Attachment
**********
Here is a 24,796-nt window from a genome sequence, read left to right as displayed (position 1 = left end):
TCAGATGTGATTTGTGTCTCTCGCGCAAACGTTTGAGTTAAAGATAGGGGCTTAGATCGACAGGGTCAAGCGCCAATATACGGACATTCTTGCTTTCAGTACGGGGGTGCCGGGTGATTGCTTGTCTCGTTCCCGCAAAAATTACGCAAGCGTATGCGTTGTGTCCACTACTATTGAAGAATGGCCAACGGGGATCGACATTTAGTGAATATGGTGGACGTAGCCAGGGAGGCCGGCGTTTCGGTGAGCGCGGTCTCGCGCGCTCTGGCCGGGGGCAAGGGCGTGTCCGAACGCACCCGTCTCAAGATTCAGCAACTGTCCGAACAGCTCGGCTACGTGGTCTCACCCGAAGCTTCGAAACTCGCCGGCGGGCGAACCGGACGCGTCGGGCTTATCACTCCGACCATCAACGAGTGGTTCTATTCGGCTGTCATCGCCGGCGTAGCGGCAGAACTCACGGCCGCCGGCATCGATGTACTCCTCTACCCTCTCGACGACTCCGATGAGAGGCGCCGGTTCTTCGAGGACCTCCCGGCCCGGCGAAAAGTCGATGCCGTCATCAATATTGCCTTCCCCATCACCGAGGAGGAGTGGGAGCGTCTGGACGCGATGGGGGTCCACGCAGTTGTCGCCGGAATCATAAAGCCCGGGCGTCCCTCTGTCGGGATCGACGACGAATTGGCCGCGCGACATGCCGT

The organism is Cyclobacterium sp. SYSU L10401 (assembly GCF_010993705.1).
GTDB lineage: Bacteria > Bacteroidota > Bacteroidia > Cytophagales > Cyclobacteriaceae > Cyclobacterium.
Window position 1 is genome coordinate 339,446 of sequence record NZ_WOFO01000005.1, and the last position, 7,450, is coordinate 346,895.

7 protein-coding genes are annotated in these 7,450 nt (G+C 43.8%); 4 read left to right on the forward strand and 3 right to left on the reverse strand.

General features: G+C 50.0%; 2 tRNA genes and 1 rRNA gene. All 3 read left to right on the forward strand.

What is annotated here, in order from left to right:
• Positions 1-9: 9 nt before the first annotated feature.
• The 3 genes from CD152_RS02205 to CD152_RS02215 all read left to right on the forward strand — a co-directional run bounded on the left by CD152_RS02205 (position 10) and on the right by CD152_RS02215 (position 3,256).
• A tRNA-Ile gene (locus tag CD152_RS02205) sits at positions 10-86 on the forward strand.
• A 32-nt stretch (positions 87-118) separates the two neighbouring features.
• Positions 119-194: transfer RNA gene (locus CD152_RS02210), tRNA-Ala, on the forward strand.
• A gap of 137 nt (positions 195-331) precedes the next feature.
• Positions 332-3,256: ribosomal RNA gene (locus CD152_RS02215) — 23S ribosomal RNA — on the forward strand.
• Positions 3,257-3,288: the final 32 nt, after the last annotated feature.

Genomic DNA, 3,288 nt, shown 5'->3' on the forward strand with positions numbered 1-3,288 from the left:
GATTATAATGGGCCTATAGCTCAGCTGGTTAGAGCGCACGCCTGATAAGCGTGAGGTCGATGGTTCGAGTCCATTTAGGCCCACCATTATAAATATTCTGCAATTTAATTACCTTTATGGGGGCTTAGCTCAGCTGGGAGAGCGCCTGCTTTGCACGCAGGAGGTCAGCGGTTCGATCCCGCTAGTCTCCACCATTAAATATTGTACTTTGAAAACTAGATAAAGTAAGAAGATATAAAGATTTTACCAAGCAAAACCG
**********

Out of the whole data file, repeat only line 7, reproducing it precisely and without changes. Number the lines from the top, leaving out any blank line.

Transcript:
General features: G+C 50.0%; 2 tRNA genes and 1 rRNA gene. All 3 read left to right on the forward strand.